About that Marxist Roofer: Stemming the Flow Toward Socialism
A new Gallup poll finds that 43 percent of Americans say socialism would be a good thing for the country. This is just one of many recent surveys finding increased popularity of socialism, including those that show it is now supported by a majority of millennials and Democrats.
Increasing support for socialism — an economic system that relies on government to redistribute property based on need and influence — is not surprising. Socialism has long received favorable treatment from societal pillars such as the media, academia, Hollywood, and pop culture. Additionally, millennials — now the country’s largest generation — have been disproportionately hurt by recent higher education, healthcare, and housing cost increases, which are blamed on capitalism but are really the product of government intervention in the economy.
As Andrew Breitbart famously said, “Politics is downstream from culture.” Since politics are a lagging indicator of the public mood, it’s only a matter of time before socialism is reflected by lawmakers and public policy. The makeup of today’s Democrats, featuring the likes of socialist Alexandria Ocasio Cortez, whom Democratic Party Chair Tom Perez calls “the future of our party,” suggests this process is already underway.
Free market proponents must make their case against socialism today — before it gains even more widespread cultural appeal. While this effort requires relentless marketing and creative communications, it’s ultimately an intellectual undertaking. In practice, this means explaining the logical flaws and internal contradictions of the latest socialist claptrap.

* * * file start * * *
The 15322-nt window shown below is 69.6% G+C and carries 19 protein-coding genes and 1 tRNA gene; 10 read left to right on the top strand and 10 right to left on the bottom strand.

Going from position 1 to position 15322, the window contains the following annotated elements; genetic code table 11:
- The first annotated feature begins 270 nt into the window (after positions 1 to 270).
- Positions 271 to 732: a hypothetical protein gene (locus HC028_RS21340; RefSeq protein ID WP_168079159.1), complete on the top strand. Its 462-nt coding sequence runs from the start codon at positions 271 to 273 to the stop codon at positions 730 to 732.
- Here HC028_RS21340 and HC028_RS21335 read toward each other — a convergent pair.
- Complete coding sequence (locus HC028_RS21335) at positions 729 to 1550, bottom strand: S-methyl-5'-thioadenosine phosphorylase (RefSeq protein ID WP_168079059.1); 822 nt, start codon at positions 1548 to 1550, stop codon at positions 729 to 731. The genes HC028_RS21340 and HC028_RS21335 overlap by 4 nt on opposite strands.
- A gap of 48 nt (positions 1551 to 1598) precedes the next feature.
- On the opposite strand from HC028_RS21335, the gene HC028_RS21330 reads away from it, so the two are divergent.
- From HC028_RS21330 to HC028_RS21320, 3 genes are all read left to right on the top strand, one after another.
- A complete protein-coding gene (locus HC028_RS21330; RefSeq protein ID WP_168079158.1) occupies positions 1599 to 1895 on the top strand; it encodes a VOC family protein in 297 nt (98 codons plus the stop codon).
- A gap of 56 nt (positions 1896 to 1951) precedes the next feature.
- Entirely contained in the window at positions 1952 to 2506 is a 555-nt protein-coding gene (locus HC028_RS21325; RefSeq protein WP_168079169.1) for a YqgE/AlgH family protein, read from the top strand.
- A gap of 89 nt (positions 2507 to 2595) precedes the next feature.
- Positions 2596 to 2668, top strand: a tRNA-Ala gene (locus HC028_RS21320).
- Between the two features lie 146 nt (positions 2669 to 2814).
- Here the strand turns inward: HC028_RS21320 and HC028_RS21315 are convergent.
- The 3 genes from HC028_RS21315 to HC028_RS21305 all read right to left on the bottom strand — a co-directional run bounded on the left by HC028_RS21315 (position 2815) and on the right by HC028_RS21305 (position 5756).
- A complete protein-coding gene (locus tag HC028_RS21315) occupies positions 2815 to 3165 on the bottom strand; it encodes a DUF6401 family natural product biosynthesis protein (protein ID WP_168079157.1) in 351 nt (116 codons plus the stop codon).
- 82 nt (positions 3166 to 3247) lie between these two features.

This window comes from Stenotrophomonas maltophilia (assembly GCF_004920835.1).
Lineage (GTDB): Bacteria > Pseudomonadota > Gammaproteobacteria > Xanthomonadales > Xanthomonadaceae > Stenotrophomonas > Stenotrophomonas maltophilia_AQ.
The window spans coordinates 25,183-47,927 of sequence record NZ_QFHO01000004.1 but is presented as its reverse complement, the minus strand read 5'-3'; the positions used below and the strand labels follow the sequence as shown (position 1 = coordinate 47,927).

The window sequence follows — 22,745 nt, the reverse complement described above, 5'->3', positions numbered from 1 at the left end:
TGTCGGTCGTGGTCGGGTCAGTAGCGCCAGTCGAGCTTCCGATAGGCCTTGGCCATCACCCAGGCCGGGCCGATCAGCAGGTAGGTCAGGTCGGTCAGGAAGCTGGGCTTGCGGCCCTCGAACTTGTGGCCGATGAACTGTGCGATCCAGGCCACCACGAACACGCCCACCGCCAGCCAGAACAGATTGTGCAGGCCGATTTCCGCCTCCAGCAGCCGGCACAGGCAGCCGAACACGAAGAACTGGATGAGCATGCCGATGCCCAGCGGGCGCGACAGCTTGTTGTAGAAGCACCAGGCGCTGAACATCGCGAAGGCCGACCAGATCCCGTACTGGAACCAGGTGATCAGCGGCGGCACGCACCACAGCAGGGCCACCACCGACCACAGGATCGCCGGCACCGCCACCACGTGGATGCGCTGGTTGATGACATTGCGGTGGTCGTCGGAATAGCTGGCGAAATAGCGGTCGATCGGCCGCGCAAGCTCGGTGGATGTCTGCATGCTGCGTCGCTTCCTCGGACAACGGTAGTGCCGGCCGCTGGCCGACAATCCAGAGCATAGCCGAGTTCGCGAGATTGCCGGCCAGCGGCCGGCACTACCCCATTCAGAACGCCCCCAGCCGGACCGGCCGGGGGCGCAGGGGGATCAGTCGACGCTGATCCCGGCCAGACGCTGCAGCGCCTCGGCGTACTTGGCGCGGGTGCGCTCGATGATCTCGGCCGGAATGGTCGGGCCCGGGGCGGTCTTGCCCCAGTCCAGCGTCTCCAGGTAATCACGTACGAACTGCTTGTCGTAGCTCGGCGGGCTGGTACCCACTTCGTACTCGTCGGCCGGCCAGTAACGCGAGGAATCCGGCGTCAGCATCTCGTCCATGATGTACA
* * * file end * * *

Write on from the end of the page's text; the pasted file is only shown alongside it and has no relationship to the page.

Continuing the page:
Witness a recent video produced by a socialist outfit called Means TV and promoted by the AFL-CIO with a tweet calling on workers to “seize the means of production.” Called “The Middle Class is a Lie” and featuring the perspective of a “Marxist roofer,” the video — like so much of this genre — is class warfare dressed up as social critique.
The video’s central claim is that there is no middle class, just capitalists and the working class, and when workers realize this, they can organize to wield more power. This is a bold claim in a country with the largest and wealthiest middle class in the history of the world. In fact, capitalism created the middle class.
Where does the middle class really not exist? In socialist countries, where there are just two groups: government apparatchiks who are fabulously wealthy and the rest of the population who are paupers. The U.S., where nearly everyone has an iPhone and air conditioning, is strikingly equal by comparison.
Even on a semantic level, this “no middle class” argument fails. Yes, the middle class work for a living, so technically they could be considered part of the working class. But should those who have worked their way up the career ladder to earn a salary to support their family really be considered part of the same class as the poor, most of whom (even among those of working age) don’t work at all?